'The cool mountain air of the Southern HIll Stations of Kodaikanal and Ooty provided much-needed relief from the tropical stickiness of the plains below, but only at the cost of brutal ascents to heights of over 8,000 feet. I think brute strength and physical fitness will only take you so far on this kind of journey. I spoke of my body being my engine; as well as fuel (which was excellent here in India), the engine needs a spark to the plugs. That spark was provided by passion. Passion drove me into headwinds and up to mountain passes wehn my feet were smarting, my crotch was sore, and my back was aching. When my strength and energy deserted me through illness in Pakistan and China, passion was all that drove me on. I think that everything one does in life should be motivated by passion. With suffiecient passion you can overcome any obstacle.('Slide 33 of '16,500 Miles Without An Engine.')

Last week I spoke to an audience of sixth-formers at a school in Blackpool and this evening I'll be speaking to a women's group in Worcester about my stupidity. How does it feel to trade domestic comfort and security for life as a nomad and to pare one’s life down to the bare necessities? What is it like to push at the frontiers of one’s physical and mental endurance? What is the effect upon the human spirit of struggling against hurricanes in the Gobi Desert by day and shivering alone in culverts at night? How does the agnostic westerner react to the religious fatalism of Islam and Hinduism in encounters with locals? As well as attempting to answer these questions, I speak about the importance of having a dream, about connecting with one’s passions, and about recognising and seizing opportunities.

'Isolated from the north, west and south by mighty mountain ranges, and from the east by the world's second-largest desert, Xinxiang, the westernmost and largest province of China, is one of the most inaccessible places in the world. Although I'm not religious, I felt that the sheer perfection of this scenery is a far more telling tribute to the Creator (whoever he, she or it might be) than any man-made church, mosque or temple. The only imperfection in the scene is the road, but thankfully there are no vehicles on it to break the silence, for that too is perfect as soon as I dismount and my breathing quietens and my heartbeat slows. Cycling at these altitudes was lung-heaving work because of the lack of oxygen. (Slide 43 of '16,500 Miles Without An Engine.')

After each presentation I stay for as long as necessary to answer questions, and I usually manage to sell a few signed copies of 'Why Don't You Fly?' We unrecognised, uncelebrated authors have to draw upon every drop of our determination, drive, focus - and talent - to sell our books.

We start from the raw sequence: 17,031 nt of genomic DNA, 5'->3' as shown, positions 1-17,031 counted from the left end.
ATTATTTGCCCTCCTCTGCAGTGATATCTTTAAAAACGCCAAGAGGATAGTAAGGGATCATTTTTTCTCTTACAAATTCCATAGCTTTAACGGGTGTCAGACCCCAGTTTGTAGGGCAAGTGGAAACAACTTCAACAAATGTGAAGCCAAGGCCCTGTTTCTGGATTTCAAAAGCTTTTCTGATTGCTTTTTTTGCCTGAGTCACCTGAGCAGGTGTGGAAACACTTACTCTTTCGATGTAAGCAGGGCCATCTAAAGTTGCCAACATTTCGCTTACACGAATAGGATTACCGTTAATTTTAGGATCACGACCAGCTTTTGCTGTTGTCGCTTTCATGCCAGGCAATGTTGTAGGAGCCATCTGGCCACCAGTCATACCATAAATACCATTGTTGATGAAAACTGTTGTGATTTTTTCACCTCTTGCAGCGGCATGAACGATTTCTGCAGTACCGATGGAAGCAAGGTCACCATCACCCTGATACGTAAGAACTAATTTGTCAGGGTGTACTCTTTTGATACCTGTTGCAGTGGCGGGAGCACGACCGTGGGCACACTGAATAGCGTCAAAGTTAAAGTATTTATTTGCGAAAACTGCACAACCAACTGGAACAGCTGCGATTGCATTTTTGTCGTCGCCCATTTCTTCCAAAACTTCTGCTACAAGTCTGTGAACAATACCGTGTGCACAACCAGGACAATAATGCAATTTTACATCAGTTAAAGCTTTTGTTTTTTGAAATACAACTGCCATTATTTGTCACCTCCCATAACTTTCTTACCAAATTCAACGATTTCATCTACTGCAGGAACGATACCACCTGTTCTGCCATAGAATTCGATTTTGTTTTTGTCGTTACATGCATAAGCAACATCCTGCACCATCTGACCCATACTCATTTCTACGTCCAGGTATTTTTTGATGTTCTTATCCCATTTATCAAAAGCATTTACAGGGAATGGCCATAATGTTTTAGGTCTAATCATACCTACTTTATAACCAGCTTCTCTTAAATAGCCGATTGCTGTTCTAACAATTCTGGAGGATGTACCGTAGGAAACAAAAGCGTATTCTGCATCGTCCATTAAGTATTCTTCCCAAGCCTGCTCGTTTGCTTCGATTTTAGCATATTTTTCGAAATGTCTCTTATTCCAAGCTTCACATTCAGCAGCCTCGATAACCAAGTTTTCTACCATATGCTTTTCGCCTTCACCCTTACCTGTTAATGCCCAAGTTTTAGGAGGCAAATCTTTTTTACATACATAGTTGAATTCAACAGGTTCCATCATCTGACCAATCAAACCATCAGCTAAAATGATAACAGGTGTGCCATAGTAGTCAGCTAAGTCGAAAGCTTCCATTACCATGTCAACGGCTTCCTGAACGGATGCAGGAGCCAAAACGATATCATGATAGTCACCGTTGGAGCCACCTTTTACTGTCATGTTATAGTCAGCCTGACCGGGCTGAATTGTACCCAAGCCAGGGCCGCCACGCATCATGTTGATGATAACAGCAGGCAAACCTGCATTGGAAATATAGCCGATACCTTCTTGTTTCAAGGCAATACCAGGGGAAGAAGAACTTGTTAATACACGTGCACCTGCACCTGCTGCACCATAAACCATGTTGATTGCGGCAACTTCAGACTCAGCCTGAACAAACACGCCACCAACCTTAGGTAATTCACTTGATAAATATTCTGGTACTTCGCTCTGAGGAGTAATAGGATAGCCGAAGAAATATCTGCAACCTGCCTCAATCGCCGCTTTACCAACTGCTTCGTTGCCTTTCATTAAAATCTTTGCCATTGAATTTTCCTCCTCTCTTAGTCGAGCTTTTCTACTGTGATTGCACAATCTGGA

Audiences seem to enjoy the presentations:

On behalf of Hagley Wives I’m writing to say a huge thank you for coming and telling us about your amazing achievement. We all had a thoroughly enjoyable evening. I can fully understand the personal satisfaction that you gained from your trip. I am very much looking forward to reading your book and seeing the pictures on your website. It was hard to believe that that relatively small bicycle had taken you across so many miles. If ever you do another journey, please let us know and we’ll have you back in Hagley to share it with us. Again, many many thanks for your visit. Ann Pagett (Programme Secretary)

Readers and reviewers alike have been enthused by the book:

Chris Smith seems to be a man of considerable talent. I lived every mile of his journey to Beijing, which included a four-month side trip around India. By the end I felt that I’d done the trip with him and enjoyed every inch. Buy this book! It’s a great read. Cycle Magazine

Smith’s smart, honest prose is crafted superbly and peppered with wonderful moments of drama, dialogue and real humanity. Asia and Away Magazine

For eighteen months I wrote, proof-read, edited and agonised over every word, sentence and paragraph of 'Why Don't You Fly?' myself. Tributes like the above therefore mean a great deal more to me than they would to celebrities whose memoirs are ghostwritten for them.

Celebrity memoirs guarantee sales, however, and that is all the justification the publishers need. A passion for writing, a love of the English language, determination, drive, focus and even literary talent aren't enough to earn a publishing contract because they don't guarantee sales.

1 comment:

  1. Chris,
    came across your blog and just want to say that I am a huge fan of yours and I absolutely love your book "Why don't you fly". I am in the States and had to order it from Amazon UKI a few years back. I read it several times, and for some reason its this kind of reading that I just don't get tired of. You somehow were able to relate the feeling of traveling in such a way that every time I read the book its almost like I travel there myself.
    Great job! I am looking forward to your book about travels in Russia. I am originally from there (left in 1993) so if you need help with Russian let me know.